In addition to that first of all rights, the right of inheritance and peaceable possession, we have the faith and pledge of the United States, repeated over and over again, in treaties made at various times. By these treaties our rights as a separate people are distinctly acknowledged, and guarantees given that they shall be secured and protected. So we have always understood the treaties. The conduct of the Government towards us, from its organization until very lately, the talks given to our beloved men by the Presidents of the United States, and the speeches of the Agents and Commissioners, all concur to show that we are not mistaken in our interpretation. Some of our beloved men who signed the treaties are still living, and their testimony tends to the same conclusion. We have always supposed that this understanding of the treaties was in accordance with the views of the Government; nor have we ever imagined that any body would interpret them otherwise. In what light shall we view the conduct of the United States and Georgia, in their intercourse with us, in urging us to enter into treaties, and cede lands? If we were but tenants at will, why was it necessary that our consent must first be obtained before these Governments could take lawful possession of our lands? The answer is obvious. These governments perfectly understood our rights—our right to the country, and our right to self government. Our understanding of the treaties is further supported by the intercourse law of the United States, which prohibits all encroachments upon our territory. The undersigned memorialists humbly represent, that if their interpretation of the treaties has been different from that of the Government, then they have ever been deceived as to how the Government regarded them, and what she has asked and promised. Moreover, they have uniformly misunderstood their own acts.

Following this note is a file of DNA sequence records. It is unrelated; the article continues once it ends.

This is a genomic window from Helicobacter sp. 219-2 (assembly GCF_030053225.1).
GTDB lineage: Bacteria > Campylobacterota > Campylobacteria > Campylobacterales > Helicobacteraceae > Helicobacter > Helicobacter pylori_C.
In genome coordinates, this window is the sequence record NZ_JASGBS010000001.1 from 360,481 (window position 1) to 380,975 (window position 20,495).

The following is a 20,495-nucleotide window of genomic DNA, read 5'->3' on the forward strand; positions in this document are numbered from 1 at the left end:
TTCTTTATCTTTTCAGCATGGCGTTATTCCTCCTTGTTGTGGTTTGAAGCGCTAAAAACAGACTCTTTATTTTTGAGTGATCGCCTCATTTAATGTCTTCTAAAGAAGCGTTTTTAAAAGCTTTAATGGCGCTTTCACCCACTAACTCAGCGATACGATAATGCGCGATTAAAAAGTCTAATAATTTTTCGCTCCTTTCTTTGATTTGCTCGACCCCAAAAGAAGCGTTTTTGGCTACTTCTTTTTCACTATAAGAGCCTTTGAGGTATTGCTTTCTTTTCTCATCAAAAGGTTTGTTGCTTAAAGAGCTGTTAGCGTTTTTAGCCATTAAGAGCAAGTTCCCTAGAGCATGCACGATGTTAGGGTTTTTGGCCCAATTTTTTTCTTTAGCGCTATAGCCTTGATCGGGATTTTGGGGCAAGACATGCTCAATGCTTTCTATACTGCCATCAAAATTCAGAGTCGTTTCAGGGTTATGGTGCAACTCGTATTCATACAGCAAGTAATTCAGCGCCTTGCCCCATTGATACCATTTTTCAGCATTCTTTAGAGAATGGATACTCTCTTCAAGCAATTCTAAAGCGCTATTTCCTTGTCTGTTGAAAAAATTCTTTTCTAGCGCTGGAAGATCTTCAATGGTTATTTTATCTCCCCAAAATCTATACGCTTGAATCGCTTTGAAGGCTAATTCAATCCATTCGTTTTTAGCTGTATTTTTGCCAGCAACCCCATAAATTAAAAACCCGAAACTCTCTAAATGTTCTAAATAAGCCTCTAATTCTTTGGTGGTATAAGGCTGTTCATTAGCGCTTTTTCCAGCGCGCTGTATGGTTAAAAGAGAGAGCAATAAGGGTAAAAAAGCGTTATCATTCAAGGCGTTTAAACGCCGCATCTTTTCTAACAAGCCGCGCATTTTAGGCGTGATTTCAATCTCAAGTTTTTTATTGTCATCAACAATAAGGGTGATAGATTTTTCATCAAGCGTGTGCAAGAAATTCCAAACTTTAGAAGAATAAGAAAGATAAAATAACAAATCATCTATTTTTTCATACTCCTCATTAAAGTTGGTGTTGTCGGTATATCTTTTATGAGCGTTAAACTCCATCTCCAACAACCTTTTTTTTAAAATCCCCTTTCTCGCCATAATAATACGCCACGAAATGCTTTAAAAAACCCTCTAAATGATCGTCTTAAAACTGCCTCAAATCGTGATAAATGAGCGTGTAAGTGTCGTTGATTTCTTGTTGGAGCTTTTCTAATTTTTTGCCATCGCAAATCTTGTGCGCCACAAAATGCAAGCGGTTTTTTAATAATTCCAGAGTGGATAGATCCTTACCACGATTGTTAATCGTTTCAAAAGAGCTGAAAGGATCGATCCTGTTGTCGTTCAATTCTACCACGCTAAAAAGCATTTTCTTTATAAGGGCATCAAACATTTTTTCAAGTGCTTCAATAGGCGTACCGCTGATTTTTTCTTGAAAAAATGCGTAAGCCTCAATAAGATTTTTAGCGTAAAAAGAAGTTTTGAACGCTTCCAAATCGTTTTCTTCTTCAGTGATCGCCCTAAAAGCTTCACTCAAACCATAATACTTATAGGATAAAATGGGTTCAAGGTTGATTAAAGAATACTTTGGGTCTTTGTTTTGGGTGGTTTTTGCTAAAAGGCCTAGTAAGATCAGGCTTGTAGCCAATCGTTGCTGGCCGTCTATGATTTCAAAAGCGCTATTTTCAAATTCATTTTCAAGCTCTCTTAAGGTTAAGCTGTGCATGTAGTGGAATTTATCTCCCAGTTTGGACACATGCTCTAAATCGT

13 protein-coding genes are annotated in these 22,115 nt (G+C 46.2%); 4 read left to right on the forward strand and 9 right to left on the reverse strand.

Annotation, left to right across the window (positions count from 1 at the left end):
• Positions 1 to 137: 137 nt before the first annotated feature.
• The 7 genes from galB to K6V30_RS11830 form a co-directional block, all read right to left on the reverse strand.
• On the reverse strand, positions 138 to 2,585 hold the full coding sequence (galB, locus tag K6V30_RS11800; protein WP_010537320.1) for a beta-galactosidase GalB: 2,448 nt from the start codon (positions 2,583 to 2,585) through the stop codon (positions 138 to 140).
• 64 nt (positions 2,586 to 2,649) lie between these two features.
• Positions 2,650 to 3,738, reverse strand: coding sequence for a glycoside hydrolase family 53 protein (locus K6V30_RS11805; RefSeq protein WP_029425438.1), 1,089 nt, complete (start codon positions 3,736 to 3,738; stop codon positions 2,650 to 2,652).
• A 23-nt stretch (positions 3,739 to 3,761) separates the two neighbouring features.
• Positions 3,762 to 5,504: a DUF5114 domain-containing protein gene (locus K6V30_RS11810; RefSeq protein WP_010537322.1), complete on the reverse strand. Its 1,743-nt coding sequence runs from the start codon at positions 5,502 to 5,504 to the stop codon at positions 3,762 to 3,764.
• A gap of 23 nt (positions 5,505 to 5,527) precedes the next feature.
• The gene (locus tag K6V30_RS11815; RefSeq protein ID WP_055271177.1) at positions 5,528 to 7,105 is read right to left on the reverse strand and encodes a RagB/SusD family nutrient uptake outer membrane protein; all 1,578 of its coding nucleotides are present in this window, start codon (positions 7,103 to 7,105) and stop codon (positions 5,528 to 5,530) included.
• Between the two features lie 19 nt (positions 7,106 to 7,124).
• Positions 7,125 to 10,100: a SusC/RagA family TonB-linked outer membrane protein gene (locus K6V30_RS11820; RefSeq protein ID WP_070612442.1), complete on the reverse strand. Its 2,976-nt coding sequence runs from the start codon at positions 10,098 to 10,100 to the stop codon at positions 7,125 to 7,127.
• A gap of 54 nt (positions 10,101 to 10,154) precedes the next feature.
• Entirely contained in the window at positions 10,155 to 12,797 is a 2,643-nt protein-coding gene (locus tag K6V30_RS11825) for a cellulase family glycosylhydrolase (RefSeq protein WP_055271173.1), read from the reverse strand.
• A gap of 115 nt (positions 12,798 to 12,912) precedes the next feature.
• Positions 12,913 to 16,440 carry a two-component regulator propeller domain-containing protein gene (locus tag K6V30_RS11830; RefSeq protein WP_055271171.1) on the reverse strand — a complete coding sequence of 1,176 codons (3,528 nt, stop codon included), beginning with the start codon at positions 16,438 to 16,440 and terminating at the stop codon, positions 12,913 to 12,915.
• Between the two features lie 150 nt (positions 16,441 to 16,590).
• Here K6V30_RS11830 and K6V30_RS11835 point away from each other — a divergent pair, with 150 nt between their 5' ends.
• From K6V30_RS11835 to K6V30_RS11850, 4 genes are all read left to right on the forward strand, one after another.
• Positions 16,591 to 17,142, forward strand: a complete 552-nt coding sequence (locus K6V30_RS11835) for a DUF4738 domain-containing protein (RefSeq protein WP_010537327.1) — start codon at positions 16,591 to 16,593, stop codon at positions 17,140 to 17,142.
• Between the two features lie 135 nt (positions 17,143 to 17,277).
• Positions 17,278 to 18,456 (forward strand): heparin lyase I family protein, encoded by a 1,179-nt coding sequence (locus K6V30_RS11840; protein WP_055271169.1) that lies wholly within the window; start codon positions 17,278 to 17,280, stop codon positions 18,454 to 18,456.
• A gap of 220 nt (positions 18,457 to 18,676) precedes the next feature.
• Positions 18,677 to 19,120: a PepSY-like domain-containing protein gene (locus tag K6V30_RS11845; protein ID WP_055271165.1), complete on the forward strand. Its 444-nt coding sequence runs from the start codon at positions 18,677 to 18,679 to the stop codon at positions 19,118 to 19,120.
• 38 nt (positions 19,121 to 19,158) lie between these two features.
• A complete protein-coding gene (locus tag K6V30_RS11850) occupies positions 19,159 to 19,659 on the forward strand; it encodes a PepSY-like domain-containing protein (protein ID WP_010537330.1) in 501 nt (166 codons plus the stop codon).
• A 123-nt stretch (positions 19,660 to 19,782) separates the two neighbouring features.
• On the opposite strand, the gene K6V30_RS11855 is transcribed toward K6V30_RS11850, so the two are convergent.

In view of the strong ground upon which their rights are founded, your memorialists solemnly protest against being considered as tenants at will, or as mere occupants of the soil, without possessing the sovereignty,—We have already stated to your honorable bodies, that our forefathers were found in possession of this soil in full sovereignty, by the first European settlers; and as we have never ceded nor forfeited the occupancy of the soil and the sovereignty over it, we do solemnly protest against being forced to leave it, either by direct or indirect measures. To the land of which we are now in possession, we are attached—it is our fathers' gift—it contains their ashes—it is the land of our nativity, and the land of our intellectual birth. We cannot consent to abandon it, for another far inferior, and which holds out to us, no inducements. we do moreover protest against the arbitrary measures of our neighbor, the state of Georgia, in her attempt to extend her laws over us, in surveying our lands without our consent, and in direct opposition to the treaties and the intercourse law of the United States, and interfereing with our municipal regulations in such a manner as to derange the regular operation of our own laws. To deliver and protect them from all these and every encroachment upon their rights, the undersigned memorialists do most earnestly pray your honorable bodies. Their existence and future happiness are at stake—divest them of their liberty and country, and you sink them in degredation, and put a check, if not a final stop, to their present progress in the arts of civilized life, and in the knowledge of the christian religion. Your memorialists humbly conceive, that such an act would be in the highest degree oppressive. From the people of these United States, who, perhaps, of all men under heaven, are the most religious and free, it cannot be expected. Your memorialists, therefore, cannot anticipate such a result. You represent a virtuous, intelligent and christian nation. To you they willingly submit their cause for your righteous decision.

Cherokee Nation, December, 1829.

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This work was published before January 1, 1923, and is in the public domain worldwide because the author died at least 100 years ago.